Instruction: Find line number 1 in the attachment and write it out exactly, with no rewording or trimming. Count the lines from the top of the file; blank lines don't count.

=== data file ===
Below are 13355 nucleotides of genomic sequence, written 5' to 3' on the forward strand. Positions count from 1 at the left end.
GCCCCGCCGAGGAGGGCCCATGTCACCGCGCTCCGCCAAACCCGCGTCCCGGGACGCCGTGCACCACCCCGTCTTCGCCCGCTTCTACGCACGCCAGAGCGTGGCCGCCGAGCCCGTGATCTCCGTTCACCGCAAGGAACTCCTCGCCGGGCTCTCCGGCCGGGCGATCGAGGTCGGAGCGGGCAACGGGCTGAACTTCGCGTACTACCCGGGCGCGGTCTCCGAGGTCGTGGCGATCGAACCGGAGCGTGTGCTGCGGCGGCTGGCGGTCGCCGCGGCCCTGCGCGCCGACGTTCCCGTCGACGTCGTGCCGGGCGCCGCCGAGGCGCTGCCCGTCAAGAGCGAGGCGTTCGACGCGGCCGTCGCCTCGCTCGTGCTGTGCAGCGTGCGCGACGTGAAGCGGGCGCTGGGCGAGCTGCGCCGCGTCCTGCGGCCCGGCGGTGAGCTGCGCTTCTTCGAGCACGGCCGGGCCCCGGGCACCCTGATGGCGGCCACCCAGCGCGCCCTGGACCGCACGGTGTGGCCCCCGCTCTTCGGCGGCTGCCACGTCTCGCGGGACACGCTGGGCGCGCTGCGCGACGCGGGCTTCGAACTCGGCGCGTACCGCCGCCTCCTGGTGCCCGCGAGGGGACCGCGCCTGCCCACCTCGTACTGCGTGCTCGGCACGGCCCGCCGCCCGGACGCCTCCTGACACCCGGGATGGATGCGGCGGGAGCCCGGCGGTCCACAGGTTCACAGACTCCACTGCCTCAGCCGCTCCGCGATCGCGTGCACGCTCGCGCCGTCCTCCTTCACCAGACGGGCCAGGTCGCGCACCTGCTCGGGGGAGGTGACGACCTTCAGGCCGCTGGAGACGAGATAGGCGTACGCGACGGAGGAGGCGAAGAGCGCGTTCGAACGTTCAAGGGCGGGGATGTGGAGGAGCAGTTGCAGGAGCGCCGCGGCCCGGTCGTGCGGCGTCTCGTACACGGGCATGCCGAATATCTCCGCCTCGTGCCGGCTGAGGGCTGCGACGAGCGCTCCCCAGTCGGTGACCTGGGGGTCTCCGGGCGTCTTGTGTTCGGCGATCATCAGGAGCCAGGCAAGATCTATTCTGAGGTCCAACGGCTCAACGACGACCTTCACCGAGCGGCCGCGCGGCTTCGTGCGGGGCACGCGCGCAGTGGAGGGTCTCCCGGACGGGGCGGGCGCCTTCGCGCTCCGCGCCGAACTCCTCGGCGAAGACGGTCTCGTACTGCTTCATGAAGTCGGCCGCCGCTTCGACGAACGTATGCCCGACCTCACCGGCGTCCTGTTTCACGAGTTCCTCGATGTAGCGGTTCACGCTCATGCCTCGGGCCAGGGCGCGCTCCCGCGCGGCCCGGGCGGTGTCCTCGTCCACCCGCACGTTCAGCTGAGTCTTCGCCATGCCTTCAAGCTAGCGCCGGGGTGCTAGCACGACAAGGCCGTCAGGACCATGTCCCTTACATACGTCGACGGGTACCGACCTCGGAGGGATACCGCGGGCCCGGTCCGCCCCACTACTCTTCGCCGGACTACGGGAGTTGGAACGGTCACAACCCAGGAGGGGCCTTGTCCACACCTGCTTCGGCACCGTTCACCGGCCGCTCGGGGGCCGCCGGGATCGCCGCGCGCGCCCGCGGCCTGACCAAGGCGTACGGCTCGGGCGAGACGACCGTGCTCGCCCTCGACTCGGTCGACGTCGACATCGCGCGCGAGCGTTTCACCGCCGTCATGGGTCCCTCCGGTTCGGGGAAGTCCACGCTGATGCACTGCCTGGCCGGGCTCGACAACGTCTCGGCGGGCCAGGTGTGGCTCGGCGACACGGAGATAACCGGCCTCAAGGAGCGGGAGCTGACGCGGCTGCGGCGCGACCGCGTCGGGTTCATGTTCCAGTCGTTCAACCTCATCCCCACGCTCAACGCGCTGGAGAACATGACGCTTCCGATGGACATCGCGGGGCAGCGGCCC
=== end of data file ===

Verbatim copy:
Below are 13355 nucleotides of genomic sequence, written 5' to 3' on the forward strand. Positions count from 1 at the left end.